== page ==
Stock index futures pointed to a weaker market open on Wednesday, with Texas Instruments in focus after the chipmaker left its outlook steady.

Shares in Texas are likely to fall as the company barely changed its current-quarter revenue and earnings range forecasts in a break with recent technology industry optimism. Its shares fell more than 2 percent in extended trade on Tuesday.

Alcoa Inc, the world's top aluminum maker, might also be eyed as it is selling its entire stake in Aluminum Corp of China Ltd (Chalco) for up to US$2 billion, reaping a potential profit on its investment of as much as US$1.9 billion.

By 0955 GMT, S&P, Dow and Nasdaq futures were all down 0.3 percent.

U.S. stocks rallied on Tuesday, boosted by confidence the Federal Reserve will cut interest rates next week, another round of upbeat outlooks from technology companies, and robust sales from McDonald's Corp.

Financial markets have been in turmoil since mid-August as concerns about a fallout from U.S. subprime mortgages triggered a sell-off in risky assets and a credit squeeze.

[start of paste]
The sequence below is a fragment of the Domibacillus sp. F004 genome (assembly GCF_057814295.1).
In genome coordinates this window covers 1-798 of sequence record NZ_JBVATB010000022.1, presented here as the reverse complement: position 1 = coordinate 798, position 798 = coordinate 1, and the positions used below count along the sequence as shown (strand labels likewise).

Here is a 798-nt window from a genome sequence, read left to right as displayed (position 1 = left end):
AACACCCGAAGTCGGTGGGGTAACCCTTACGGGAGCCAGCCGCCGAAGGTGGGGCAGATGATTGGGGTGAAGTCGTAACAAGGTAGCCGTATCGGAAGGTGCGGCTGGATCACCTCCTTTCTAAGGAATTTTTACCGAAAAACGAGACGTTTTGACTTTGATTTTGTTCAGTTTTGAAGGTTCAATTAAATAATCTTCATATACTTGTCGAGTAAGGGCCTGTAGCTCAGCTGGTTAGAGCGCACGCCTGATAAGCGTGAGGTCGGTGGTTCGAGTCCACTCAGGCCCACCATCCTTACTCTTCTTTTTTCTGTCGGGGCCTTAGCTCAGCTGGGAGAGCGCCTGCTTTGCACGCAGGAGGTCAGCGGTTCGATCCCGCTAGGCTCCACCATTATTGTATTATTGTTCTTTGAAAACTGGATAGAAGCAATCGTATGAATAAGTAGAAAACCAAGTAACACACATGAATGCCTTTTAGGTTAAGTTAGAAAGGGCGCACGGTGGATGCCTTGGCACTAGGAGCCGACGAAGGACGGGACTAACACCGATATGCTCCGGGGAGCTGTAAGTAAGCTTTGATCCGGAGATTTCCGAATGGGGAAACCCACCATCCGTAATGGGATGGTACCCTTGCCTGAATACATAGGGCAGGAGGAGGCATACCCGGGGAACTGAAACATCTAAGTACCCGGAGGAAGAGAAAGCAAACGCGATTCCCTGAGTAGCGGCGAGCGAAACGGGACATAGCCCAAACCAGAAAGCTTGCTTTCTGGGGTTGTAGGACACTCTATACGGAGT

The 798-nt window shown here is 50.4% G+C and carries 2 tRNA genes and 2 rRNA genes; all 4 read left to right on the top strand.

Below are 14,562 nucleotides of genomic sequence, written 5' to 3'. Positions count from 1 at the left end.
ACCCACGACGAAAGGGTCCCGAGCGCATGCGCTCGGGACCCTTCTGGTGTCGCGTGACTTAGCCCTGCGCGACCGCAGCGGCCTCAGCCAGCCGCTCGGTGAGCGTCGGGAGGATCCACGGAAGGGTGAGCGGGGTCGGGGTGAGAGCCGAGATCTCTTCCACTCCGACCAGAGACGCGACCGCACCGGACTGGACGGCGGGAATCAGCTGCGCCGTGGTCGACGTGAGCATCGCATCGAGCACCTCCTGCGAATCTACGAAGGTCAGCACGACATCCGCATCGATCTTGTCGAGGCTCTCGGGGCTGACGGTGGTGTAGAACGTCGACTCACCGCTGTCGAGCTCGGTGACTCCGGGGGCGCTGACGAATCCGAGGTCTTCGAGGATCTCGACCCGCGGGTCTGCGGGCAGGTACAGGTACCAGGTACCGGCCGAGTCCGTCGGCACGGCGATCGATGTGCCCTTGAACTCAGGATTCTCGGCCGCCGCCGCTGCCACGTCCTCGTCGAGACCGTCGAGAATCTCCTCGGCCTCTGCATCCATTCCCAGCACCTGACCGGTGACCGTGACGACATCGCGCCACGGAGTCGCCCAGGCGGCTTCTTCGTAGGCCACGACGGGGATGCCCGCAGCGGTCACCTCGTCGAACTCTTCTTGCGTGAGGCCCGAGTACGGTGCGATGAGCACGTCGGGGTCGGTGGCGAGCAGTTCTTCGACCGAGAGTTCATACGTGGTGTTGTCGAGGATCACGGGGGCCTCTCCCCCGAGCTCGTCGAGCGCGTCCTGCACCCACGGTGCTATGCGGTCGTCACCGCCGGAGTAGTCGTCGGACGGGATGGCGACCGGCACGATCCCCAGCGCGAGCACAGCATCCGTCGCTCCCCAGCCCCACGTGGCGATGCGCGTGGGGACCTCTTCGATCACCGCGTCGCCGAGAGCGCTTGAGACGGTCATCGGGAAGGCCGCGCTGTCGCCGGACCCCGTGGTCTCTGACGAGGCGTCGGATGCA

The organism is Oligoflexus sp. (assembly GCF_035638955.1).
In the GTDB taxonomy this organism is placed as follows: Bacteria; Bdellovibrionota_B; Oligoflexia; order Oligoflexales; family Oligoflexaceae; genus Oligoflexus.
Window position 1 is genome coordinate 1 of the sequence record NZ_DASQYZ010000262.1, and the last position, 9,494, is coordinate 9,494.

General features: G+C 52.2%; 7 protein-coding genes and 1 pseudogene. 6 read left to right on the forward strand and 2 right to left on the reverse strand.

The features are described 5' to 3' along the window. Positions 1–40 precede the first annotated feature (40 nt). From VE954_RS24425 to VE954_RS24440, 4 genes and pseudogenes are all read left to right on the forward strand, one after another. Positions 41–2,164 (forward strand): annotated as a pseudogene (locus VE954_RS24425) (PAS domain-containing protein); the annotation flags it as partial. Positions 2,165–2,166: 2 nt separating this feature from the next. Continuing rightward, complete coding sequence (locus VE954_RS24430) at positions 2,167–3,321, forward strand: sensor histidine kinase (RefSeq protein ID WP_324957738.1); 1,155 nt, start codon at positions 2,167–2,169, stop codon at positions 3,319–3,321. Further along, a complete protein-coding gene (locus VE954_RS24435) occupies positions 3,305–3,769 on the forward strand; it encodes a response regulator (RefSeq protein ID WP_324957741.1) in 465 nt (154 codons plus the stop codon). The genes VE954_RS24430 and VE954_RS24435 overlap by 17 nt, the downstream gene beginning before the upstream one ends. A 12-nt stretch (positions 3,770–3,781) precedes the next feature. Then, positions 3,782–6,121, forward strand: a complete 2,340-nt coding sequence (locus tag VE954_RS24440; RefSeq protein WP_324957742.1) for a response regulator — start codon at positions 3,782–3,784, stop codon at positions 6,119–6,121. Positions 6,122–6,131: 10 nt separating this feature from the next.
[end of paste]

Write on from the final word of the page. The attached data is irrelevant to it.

Friday's shock fall in U.S. monthly payrolls sparked talk of a potential recessions in the world's biggest economy.

Fed Chairman Ben Bernanke, in a speech in Berlin, said nothing to change hopes for an interest-rate cut at the Fed's policy meeting on September 18 and stuck to the scheduled topic of global imbalances.

A weakening U.S. economy is not good for corporate profits and thus not good for the stock market in general, Francois Moute, portfolio manager of the U.S. Opportunity Fund at ABN AMRO Asset Management said in a note.

As a result, we favor U.S. companies in industries that benefit from non-domestic growth, such as growth in Asia, and then mainly in energy, materials and infrastructure, he said.

On Wednesday, Tokyo stocks and the yen came under pressure after Japan's embattled Prime Minister Shinzo Abe abruptly resigned, fanning political uncertainty.

The dollar hit a record low against the euro, pressured by expectations for a cut in U.S. interest rates next week, while European stocks drifted lower.

The euro rose as high as $1.3878 according to Reuters data, the highest since the launch of the single European currency in 1999. It last traded at $1.3861, up 0.2 percent on the day.

On Tuesday, the Dow Jones industrial average closed 1.4 percent higher at 13,308.4, the Standard & Poor's 500 Index rose 1.4 percent to 1,471.5 and the Nasdaq Composite Index jumped 1.5 percent to 2,597.5.